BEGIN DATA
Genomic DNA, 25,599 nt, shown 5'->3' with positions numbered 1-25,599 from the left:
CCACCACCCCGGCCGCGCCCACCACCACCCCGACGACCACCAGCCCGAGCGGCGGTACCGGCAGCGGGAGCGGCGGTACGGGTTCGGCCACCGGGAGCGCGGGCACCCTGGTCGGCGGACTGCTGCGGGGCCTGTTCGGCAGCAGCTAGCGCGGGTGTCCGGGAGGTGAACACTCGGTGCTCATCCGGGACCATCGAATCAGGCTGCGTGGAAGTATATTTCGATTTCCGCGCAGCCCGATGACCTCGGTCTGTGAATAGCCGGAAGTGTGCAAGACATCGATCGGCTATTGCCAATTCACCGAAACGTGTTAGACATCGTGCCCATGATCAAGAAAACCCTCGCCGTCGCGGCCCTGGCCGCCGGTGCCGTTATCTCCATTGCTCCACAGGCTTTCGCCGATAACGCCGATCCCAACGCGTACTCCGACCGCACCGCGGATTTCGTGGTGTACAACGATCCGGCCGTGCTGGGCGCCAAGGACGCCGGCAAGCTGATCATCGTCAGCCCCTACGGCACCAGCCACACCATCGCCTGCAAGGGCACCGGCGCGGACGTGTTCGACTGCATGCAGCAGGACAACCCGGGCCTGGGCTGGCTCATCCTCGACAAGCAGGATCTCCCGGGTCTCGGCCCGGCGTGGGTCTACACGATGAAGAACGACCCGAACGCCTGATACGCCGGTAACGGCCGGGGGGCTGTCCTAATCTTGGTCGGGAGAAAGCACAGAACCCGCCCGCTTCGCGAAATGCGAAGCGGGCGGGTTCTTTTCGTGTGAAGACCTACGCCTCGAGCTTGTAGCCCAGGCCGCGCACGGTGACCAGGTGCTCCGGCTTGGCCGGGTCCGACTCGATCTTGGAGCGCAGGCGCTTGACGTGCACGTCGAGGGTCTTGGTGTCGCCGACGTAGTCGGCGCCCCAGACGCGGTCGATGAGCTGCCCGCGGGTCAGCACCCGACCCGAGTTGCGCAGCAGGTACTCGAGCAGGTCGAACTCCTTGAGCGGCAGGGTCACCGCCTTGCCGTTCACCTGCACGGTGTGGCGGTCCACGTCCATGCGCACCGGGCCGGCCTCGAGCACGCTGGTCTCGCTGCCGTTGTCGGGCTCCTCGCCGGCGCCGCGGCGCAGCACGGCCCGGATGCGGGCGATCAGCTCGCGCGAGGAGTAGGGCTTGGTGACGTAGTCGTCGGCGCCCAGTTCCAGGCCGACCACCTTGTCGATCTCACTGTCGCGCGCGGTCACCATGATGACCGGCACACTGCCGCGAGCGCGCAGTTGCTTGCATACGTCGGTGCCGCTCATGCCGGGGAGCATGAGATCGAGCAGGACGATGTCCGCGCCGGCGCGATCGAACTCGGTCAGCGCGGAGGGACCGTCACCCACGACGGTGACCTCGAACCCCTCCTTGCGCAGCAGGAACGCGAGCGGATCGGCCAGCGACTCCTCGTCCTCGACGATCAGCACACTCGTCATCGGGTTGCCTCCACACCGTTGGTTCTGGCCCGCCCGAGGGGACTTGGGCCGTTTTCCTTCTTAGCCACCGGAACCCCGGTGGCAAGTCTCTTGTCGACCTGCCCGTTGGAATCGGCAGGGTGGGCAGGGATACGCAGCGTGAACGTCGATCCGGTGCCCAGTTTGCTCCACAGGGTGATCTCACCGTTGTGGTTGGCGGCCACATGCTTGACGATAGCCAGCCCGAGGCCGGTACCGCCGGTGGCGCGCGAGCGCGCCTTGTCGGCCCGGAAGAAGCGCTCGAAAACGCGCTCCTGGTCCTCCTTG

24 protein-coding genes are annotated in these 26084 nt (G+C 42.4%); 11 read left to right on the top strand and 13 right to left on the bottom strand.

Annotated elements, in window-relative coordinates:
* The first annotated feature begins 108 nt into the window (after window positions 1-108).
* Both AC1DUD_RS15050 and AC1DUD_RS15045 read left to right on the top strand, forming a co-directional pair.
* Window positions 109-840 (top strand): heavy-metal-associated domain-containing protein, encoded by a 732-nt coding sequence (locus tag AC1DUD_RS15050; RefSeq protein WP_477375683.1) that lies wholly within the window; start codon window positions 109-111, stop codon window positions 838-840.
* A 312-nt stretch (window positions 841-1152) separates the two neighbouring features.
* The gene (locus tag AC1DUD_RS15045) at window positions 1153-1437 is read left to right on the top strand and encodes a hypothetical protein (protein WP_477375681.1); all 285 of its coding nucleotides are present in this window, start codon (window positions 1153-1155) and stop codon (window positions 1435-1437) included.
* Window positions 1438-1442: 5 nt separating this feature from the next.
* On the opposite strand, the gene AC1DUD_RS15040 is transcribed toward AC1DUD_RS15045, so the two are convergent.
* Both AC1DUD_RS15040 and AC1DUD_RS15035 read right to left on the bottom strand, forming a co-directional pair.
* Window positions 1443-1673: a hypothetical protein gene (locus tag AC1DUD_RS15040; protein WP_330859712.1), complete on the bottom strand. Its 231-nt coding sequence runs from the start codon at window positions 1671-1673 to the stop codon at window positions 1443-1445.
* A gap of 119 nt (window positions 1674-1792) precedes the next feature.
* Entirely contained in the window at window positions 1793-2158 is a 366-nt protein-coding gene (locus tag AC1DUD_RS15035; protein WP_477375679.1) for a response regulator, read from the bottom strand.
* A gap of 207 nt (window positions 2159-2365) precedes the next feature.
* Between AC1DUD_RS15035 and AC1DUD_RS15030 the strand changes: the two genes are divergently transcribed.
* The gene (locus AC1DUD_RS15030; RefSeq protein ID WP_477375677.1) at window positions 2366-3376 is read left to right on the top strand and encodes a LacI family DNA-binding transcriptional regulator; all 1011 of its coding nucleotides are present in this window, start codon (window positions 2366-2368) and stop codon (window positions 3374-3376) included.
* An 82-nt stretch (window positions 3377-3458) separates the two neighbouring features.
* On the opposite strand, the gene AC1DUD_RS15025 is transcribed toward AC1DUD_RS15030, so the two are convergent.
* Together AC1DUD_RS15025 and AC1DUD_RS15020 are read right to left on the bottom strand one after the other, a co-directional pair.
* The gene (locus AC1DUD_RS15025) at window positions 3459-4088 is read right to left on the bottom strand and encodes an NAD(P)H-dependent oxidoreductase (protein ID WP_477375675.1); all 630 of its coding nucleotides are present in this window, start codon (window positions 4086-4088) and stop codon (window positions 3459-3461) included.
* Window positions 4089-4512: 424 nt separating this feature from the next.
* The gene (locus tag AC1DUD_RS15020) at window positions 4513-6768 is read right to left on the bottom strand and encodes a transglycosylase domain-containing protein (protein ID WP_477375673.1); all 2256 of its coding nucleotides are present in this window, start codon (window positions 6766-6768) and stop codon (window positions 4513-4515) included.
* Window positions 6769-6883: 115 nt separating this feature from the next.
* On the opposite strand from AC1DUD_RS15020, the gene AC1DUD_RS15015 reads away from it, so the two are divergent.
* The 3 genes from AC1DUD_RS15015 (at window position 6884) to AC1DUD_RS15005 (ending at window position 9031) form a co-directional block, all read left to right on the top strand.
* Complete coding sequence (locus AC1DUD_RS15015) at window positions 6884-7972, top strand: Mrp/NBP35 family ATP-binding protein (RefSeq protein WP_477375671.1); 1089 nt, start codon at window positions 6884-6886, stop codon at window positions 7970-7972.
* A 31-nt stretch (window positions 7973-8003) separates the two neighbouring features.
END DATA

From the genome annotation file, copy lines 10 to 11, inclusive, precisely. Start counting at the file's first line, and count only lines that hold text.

* Window positions 1438-1442: 5 nt separating this feature from the next.
* On the opposite strand, the gene AC1DUD_RS15040 is transcribed toward AC1DUD_RS15045, so the two are convergent.